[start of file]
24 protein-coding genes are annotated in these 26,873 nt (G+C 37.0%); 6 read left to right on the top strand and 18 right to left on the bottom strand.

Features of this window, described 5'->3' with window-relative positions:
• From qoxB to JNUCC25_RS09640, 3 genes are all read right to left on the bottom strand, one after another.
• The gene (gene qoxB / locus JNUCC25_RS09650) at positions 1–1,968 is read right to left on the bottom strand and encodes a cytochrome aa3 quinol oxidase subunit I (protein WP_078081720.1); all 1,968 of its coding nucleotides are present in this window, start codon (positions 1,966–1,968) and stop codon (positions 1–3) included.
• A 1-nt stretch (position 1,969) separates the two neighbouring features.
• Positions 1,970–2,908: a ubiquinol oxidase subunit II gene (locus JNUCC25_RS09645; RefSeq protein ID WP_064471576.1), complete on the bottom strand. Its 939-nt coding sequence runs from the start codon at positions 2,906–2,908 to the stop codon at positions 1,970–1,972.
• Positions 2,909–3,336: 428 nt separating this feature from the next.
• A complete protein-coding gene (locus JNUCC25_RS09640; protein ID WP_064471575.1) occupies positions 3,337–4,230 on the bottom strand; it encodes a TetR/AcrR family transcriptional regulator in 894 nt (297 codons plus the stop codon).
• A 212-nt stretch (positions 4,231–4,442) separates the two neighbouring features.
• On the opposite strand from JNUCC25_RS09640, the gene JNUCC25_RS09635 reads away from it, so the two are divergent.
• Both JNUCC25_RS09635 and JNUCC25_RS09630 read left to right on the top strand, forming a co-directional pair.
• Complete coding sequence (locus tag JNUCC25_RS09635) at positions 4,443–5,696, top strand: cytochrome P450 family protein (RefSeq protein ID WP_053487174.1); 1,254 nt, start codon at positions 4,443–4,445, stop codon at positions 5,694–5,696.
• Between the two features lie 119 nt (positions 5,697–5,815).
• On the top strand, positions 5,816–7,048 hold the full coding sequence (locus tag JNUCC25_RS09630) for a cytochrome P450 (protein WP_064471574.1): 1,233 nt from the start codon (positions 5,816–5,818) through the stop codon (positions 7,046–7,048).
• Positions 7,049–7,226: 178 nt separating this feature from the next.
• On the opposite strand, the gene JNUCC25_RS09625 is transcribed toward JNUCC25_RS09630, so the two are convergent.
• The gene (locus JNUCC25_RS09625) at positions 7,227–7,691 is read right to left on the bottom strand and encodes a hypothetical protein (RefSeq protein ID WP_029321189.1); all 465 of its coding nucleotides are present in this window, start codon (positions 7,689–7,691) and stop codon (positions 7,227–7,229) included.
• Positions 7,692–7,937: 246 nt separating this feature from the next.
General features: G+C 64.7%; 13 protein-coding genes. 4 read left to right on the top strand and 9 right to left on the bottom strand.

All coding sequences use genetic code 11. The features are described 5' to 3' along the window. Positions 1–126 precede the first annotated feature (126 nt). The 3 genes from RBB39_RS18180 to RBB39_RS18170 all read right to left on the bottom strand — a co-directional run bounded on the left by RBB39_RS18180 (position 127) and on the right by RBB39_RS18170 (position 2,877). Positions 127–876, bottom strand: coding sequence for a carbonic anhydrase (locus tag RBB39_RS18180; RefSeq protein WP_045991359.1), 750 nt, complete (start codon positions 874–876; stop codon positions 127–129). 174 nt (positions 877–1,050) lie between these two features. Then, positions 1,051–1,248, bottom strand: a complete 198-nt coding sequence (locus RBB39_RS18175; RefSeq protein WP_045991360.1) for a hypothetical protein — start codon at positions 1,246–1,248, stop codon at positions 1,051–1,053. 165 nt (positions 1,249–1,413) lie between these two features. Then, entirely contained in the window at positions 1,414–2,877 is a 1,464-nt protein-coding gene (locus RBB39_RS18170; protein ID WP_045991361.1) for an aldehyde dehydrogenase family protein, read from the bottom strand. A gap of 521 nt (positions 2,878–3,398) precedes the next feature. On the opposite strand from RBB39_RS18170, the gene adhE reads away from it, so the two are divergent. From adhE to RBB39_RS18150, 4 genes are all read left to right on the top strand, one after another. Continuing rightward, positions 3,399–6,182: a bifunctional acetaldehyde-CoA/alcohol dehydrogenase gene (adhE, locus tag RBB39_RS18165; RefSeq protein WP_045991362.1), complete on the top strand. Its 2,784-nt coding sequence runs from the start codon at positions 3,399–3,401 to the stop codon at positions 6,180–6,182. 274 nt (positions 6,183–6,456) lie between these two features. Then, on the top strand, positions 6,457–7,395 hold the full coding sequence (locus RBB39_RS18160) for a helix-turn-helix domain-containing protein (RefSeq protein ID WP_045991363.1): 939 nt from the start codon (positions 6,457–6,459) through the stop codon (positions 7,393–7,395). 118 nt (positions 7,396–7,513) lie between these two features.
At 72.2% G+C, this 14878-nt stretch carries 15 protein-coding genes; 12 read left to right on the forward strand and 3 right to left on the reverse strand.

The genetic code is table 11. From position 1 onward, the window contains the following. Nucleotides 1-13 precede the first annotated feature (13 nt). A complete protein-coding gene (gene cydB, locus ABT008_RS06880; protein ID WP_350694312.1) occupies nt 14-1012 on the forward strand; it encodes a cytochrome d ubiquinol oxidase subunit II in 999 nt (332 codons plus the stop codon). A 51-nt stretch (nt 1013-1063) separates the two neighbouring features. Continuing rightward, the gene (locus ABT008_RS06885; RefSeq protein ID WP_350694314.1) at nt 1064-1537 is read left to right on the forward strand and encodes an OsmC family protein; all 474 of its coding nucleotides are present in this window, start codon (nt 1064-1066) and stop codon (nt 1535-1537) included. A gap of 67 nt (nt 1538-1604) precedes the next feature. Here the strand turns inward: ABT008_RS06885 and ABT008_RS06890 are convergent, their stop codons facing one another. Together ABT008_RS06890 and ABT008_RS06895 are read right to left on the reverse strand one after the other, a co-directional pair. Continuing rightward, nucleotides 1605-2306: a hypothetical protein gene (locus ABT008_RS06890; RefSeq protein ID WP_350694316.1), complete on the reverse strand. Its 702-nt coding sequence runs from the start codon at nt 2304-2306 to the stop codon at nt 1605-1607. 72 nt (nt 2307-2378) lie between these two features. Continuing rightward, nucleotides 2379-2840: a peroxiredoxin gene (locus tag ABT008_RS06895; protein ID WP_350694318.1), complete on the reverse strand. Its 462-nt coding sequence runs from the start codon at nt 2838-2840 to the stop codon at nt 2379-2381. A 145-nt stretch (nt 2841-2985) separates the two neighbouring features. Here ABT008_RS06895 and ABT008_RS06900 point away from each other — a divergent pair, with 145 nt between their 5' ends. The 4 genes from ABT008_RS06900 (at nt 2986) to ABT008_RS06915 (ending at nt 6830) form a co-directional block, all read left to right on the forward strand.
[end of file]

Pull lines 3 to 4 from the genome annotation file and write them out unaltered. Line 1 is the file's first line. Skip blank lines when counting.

• From qoxB to JNUCC25_RS09640, 3 genes are all read right to left on the bottom strand, one after another.
• The gene (gene qoxB / locus JNUCC25_RS09650) at positions 1–1,968 is read right to left on the bottom strand and encodes a cytochrome aa3 quinol oxidase subunit I (protein WP_078081720.1); all 1,968 of its coding nucleotides are present in this window, start codon (positions 1,966–1,968) and stop codon (positions 1–3) included.